Pretty raw presentation. Let's break this down -
As EEs, we all know about accuracy / temperature / span / drift errors. Generally a DAC is part of a feedback loop, so generally an ADC is
monitoring the output ... or maybe it's just visual, whatever. IF I add +1 STEP to my DAC, I will see +1 step output. Sure, it maybe 1-2+%
span error, or 5% absolute error, BUT it will STEP the output. IF my primary DAC can only produce OUTPUT steps of SAY 1.00V for the
range I need, then I HAVE to use a second DAC for FINE TRIM. Again, EVERY time I add +1 bit, I will see +1 step output, it's the law :-)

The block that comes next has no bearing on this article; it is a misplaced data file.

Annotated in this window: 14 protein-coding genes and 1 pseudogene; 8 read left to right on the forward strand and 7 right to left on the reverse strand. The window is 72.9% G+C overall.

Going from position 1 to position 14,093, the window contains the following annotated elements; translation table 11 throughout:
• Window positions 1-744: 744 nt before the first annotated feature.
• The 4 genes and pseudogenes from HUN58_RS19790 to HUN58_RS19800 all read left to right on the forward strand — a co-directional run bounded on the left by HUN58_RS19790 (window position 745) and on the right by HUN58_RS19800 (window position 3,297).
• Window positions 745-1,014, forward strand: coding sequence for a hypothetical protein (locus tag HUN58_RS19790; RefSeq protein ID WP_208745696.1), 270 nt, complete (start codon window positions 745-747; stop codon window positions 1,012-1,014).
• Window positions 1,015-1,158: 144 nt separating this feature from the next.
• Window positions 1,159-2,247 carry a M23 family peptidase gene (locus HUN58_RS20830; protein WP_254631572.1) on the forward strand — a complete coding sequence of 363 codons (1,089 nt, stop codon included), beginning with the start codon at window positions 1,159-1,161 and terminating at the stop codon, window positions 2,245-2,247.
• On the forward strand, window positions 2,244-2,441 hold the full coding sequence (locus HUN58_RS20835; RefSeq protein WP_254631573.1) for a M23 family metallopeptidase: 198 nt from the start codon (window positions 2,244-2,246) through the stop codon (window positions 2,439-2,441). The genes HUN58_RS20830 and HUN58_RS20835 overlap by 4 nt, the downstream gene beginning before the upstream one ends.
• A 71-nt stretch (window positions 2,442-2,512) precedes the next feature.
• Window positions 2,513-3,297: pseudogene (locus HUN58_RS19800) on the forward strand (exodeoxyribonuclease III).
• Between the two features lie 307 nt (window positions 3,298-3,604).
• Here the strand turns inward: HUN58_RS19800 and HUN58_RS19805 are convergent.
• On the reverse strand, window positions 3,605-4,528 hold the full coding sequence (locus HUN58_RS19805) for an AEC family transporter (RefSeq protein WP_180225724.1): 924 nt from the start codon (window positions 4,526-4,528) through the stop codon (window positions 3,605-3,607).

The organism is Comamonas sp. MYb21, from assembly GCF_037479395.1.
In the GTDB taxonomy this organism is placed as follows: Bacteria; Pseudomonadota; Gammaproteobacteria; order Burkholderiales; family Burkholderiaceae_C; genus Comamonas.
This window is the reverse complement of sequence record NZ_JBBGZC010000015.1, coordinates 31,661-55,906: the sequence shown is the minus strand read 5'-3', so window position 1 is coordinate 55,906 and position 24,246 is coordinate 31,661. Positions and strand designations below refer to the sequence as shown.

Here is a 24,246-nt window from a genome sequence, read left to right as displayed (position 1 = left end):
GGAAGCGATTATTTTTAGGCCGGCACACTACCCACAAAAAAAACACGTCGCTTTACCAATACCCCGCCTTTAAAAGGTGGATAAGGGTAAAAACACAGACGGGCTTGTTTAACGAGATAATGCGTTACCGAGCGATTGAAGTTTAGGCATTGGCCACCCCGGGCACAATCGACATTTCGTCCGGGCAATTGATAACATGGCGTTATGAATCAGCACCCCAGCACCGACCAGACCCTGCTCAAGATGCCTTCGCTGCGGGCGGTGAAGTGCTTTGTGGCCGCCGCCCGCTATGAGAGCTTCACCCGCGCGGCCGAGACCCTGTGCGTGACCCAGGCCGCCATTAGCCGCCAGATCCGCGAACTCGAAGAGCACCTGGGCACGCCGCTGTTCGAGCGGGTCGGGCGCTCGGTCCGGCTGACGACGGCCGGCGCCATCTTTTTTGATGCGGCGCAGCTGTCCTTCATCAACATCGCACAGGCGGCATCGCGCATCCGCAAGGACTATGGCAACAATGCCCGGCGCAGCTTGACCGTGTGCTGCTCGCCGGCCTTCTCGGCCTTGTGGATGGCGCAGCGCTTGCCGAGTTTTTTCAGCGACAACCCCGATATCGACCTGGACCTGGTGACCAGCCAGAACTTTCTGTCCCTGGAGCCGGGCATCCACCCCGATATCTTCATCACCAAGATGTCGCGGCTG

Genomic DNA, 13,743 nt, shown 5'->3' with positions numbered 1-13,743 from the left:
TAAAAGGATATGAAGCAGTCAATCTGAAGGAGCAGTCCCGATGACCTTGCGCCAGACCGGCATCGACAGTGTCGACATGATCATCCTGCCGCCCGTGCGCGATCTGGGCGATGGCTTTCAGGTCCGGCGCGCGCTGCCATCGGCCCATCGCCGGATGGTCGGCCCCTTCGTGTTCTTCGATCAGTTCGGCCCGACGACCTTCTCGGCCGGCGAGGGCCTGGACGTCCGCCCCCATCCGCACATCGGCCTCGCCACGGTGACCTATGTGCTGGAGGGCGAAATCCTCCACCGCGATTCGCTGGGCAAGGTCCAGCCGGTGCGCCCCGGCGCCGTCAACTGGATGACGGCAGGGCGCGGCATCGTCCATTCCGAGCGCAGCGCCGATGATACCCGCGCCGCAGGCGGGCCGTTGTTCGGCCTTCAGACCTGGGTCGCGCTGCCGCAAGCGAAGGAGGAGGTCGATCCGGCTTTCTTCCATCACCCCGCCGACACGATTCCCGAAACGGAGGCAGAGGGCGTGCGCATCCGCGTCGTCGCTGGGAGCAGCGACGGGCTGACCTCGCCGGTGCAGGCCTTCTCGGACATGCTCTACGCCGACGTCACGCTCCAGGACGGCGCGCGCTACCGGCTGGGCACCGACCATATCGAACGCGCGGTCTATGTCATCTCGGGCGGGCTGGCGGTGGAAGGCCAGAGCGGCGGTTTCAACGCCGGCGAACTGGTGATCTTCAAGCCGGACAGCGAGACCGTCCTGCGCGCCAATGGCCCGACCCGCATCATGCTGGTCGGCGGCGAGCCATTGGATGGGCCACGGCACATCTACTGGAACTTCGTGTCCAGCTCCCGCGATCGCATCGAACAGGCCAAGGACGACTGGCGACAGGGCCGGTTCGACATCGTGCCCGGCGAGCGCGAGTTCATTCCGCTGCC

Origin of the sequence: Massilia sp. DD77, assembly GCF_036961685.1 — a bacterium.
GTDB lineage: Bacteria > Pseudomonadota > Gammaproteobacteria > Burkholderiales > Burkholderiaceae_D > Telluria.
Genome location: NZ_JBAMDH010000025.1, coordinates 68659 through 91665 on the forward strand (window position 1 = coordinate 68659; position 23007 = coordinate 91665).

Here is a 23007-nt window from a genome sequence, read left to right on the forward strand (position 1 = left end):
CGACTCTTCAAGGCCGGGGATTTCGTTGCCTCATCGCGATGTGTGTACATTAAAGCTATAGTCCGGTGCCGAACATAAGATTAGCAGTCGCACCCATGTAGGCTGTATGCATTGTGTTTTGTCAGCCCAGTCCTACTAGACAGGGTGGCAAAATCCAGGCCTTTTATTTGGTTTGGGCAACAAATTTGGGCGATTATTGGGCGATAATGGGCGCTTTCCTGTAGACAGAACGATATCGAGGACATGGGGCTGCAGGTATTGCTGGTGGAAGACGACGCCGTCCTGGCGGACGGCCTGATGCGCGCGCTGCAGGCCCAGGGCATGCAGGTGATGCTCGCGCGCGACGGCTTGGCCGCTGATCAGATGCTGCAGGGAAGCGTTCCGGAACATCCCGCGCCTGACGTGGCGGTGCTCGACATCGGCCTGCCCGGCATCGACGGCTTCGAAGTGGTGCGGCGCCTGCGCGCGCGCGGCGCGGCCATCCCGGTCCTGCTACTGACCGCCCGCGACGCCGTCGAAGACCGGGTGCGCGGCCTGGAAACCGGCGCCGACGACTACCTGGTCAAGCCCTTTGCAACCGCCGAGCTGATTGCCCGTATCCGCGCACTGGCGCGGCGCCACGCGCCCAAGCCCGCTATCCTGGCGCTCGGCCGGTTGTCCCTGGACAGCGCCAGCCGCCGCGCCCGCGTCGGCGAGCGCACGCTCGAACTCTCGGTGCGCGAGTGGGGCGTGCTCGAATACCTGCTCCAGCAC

My feedback circuit will sort out accuracy errors, IF required. I don't think the OP is making a 1GHz sampling scope.
YES, I can sell my liver and buy a higher precision DAC, but that's NOT what the OP asked.
So, the basic rule is ... I put in +1 bit, I get out +1 step, otherwise it'd (the DAC) be called a DORK or something.
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Re: Double precision DAC
« Reply #10 on: June 21, 2012, 11:15:19 AM »
Now I would like to hear I there is someboby that has tried this? If so, did you get the DACa + DACb precision?

"precision", as in accuracy, no.
Resolution, yes, it's possible, in theory. Whether or not it's worthwhile depends entirely upon the application.
In practice I would think it would hardly ever be worthwhile dicking around trying to do it.

Dave.

Offline Rufus

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Re: Double precision DAC